Vines' clock showing sidereal and solar times, 1836.
© Science Museum / Science & Society Picture Library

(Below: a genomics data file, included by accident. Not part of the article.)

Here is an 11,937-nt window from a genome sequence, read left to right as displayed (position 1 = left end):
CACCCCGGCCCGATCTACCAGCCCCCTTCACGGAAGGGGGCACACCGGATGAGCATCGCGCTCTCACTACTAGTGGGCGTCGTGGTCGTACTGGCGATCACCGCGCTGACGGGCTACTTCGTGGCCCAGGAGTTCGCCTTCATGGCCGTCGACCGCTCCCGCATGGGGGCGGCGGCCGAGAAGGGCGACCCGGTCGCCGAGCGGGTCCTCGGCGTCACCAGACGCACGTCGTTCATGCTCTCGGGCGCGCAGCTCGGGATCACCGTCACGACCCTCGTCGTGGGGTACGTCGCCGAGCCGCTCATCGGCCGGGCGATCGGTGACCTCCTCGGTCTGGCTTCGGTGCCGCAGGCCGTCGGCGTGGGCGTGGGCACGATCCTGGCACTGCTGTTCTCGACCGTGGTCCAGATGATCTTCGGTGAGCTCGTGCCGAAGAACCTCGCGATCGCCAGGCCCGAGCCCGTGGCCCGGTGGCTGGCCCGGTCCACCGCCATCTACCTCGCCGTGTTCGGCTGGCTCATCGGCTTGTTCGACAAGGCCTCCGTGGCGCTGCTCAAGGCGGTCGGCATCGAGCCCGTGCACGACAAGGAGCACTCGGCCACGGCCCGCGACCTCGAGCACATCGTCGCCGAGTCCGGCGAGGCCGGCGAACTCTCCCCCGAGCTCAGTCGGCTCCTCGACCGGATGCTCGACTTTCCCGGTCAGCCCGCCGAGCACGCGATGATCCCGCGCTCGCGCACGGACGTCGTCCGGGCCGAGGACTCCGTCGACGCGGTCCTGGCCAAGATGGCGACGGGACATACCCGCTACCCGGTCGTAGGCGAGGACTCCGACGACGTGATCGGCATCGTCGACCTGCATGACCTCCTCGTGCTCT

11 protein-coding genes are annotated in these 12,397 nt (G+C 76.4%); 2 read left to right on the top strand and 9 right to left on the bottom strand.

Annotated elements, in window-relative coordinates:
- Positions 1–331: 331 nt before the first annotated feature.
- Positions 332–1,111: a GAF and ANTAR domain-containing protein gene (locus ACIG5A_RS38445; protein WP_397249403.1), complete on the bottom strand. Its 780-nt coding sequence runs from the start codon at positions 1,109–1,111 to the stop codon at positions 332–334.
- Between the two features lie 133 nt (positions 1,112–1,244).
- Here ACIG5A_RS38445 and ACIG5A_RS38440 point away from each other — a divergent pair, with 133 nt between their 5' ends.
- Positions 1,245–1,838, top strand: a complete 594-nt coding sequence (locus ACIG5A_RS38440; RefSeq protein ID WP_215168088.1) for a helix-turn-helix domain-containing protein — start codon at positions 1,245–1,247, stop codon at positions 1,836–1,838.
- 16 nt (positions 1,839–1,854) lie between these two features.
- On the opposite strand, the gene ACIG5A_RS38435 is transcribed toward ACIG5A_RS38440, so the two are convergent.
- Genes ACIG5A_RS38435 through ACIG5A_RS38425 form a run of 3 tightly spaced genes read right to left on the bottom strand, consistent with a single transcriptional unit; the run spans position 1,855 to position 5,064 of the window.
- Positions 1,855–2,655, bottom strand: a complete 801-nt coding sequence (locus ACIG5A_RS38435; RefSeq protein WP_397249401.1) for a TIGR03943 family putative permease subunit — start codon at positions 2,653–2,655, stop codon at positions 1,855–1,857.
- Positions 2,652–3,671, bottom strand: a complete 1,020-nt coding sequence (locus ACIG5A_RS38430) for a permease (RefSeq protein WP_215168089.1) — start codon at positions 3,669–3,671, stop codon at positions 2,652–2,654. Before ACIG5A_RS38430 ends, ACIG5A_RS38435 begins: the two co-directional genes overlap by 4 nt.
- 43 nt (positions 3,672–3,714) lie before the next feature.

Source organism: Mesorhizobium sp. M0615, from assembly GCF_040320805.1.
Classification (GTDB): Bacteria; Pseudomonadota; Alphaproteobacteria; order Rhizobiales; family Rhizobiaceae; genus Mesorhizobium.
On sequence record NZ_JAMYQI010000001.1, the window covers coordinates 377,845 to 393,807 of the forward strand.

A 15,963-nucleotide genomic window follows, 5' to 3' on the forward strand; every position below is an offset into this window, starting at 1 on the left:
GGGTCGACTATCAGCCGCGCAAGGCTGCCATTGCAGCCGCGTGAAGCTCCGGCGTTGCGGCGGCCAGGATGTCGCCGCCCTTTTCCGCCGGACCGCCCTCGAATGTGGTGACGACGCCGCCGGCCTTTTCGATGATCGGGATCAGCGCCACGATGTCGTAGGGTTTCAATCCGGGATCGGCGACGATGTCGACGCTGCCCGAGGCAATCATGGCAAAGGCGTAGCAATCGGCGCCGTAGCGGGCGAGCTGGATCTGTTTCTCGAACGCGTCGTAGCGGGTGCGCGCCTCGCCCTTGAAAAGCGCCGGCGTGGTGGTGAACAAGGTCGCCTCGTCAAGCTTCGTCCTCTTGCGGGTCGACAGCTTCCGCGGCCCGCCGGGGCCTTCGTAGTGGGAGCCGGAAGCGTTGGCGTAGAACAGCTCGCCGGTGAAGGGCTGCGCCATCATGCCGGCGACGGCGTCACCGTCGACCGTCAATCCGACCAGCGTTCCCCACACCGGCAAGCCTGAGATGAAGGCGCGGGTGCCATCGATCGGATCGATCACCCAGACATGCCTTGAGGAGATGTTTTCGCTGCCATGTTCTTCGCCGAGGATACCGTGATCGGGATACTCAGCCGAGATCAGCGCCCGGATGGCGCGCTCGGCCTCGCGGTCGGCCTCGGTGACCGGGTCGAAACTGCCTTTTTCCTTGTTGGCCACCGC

Designed by Joseph Vines and made by Walsh of Newbury, Berkshire, this clock indicates solar time on one set of dials and sidereal time on the other. A sidereal day is the interval of time between one pasage of a given star acros the meridian in the southern sky and the next pasage of the same star. It is nearly four minutes shorter than a solar day because the sun itself is moving slowly through the stars in a direction opposite to that of the apparent rotation of the stellar system round the earth's axis. The clock also has a moon hand which shows the phases of the moon and its position relative to the sun. The timekeeping is controlled by an unusual form of gravity escapement and Harrison's 'gridiron' pendulum, which compensates for changes in temperature.